The Abbey Church Yard is a main square/area in Bath City Centre where you can listen to the buskers and witness the tourist crowds in their droves! It seems to be a popular meeting point for tour groups whether it's a walking tour, visiting the Abbey (entrance just round the corner) or The Roman Baths (again, entrance just round the corner). The Tourist Information is situated there and there are also cafes and souvenir shops. This seems to be the 'heart' of both the tourist and resident life.
Usually it's very busy but I was able to enjoy listening to the busker in quieter surroundings because of a day being a Monday (tends to be a quieter day in lot of the tourist centres around the UK because visitors are either arriving or departing!). If you're able it's a perfect place to take a seat on a bench to people watch and enjoy the buskers' music.
The theatre was built and designed by George Dance in 1804 and opened in 1805. A fire destroyed the theatre in 1862 and a new theatre was built on the same site in 1863. The theatre had to go through an extensive renovation including a fire-proof curtain, additional entrances and staircases in order to have it's Royal Patent reinstated in 1902. The theatre went through further renovations and today hosts regional and touring productions.
Royal Victoria Park became a municipal park in 1829 where Bath residents subscribed to protect this green space from further development. The Park hasn't change much since the creation and is considered a typical Victorian style. It was opened by Princess Victoria who named it as 'Royal Victoria Park' which is an honour for a city park and is recognised by English Heritage as a Park of National Historic Importance.
I enjoyed spending an afternoon relaxing in the park and listening to Bristol wind band concert. The band played a variety of musicals and cinema theme tunes. The park hosts a number of events and concerts throughout the year. Please check out the link to find out what's on in Royal Victoria Park.
The park also has a children's play area and botanical gardens.
I came across this fountain of a life size girl pouring water and bearing the inscription 'Water is best'. This was erected by the Bath Temperance Association. The Association was founded on the 15th June 1856 and the statue erected on 8th June 1861 and a further bronze figure added in 1986. The fountain was originally used to access drinking and running water until the 1980s.
Parade Gardens overlooks the River Avon in Bath City Centre and opened from April to September. It's a nice and chilled park to have a picnic or generally relax. The main features are the flower bedding displays and an annual 3-dimensional floral feature. There are nice views of Pulteney Bridge and the Weir, Bath Abbey and the River Avon.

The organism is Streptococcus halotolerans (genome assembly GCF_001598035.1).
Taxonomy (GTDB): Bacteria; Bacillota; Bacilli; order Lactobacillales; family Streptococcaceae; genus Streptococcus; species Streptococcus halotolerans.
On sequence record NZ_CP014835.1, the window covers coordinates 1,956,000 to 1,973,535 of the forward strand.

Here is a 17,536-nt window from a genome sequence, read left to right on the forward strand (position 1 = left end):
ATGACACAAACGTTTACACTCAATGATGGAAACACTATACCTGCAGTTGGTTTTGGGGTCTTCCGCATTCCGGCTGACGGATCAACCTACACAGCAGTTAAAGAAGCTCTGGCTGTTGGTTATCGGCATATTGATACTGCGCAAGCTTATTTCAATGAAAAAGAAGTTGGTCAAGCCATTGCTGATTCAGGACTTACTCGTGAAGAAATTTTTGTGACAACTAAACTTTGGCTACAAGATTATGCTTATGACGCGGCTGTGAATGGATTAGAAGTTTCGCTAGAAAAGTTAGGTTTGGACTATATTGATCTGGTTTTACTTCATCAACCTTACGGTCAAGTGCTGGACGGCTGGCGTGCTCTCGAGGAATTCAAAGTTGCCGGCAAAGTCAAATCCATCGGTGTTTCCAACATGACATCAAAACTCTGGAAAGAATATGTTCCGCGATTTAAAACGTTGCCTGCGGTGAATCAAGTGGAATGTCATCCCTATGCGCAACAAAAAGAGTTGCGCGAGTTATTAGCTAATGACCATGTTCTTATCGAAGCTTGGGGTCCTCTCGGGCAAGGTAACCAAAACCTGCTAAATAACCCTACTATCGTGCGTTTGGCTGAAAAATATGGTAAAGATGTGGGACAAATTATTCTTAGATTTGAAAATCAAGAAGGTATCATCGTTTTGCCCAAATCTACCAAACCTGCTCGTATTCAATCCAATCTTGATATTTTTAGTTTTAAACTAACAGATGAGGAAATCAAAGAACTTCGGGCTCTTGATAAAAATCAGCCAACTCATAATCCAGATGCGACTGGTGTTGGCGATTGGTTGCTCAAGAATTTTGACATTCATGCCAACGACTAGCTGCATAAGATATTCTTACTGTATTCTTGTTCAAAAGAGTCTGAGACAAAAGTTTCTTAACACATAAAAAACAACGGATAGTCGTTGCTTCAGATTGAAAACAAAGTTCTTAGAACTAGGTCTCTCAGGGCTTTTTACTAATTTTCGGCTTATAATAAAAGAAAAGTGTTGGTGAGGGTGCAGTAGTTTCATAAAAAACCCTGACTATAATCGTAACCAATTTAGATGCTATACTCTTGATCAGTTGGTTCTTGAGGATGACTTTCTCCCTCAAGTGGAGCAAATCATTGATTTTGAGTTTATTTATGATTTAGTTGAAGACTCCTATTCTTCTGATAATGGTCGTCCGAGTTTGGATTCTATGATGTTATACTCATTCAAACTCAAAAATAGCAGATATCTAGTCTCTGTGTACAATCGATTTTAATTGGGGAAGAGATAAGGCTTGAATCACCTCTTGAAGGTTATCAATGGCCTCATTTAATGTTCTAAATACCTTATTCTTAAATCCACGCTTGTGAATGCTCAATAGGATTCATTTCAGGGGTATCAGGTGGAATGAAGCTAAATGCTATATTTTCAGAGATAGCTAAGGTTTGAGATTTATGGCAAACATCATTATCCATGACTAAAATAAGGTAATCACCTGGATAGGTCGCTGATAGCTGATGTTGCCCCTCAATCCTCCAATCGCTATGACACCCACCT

There are concerts at the park's bandstand in the summer as well as children and the weir's entertainment. Please click on this link for further information.
There is also a cafe inside the gardens and deck chairs can be hired free of charge. I enjoyed the gardens but I have an issue with the charge the Council enforces to non residents (please see tip)!
Shopping in Bath, for souvenir's or for something different to what is different in your home Country?
There are plenty of shop's to choose from.
The one in my photo, was near the Tourist information centre, and I just had to take a photo of what they had to offer. They were closed, otherwise I would have gone inside for a look.
I thought the Salad server's were rather good!
I wondered, Who is King Bladud?
HERE IS HIS STORY..........
"It is 863BC., and Bladud, King of the Britons and father of the unfortunate King Lear has contracted leprosy.
He return's home and realize's an imperfect prince could not inherit the throne, so he left the royal palace in disguise to take a job as a swineherd in the Avon Valley, 1000years before the Roman's, and 1,500 year's before the Saxon's came to Bath.
As Bladud drove his pigs in search of acorns he crossed the River Avon at shallows north of Saltford - at a place which subsequently took its name from the legend - Swineford.
The rest of the story is famous. Bladud's pigs also contracted his disease but were cured when they rolled in the hot mud around Bath's springs.
Observing the miracle, Bladud also bathed in the hot murky water and he too was cured.
Returning home in triumph he went on to become King. In gratitude for his cure, Bladud founded a city at Bath and dedicated its curative powers to the Celtic goddess Sul and 900 years later the Romans called the city Aquae Sulis - the Waters of Sul."
There is a life-size stone statue of King Bladud in Parade Gardens and next to it, a pig carved out of Bath Stone! !
The Pigs in Bath, was a 2008 public art event to celebrate Bath, its origins and its artists. Over 100 decorated pig sculptures were on display throughout the summer around Bath and beyond.
Most of the pig's have gone, but I did manage to find this one in a street.
Each pig was sponsored, and sponsor and artist jointly decided what the pig was to look like, and gave it a name.
There was no direct remuneration for decorating the pigs but the artists were credited on a small plaque on each pig and received generous publicity in the press.
70 of the pigs were sold in a great gala auction at the Bath Assembly Rooms, and another 35 were sold in an online auction. One was raffled. None were left!
Check out the "Pig" page if you wish to see more of them!
Parade Garden's are owned by the municipal Council, and have a small entry charge for non Bath resident's. They are a very good example of an English Victorian Garden.
We were too late to enter the garden's, but we did manage a great view from the top Colonnade looking down upon the garden's, River Avon and Weir, it really was lovely!
It is these garden's from where Pulteney Bridge is viewed. What a great view, with the beautiful garden's in the foreground.
The floral display was excellent!
Concerts are held in the bandstand and children’s entertainment is provided during the summer holidays.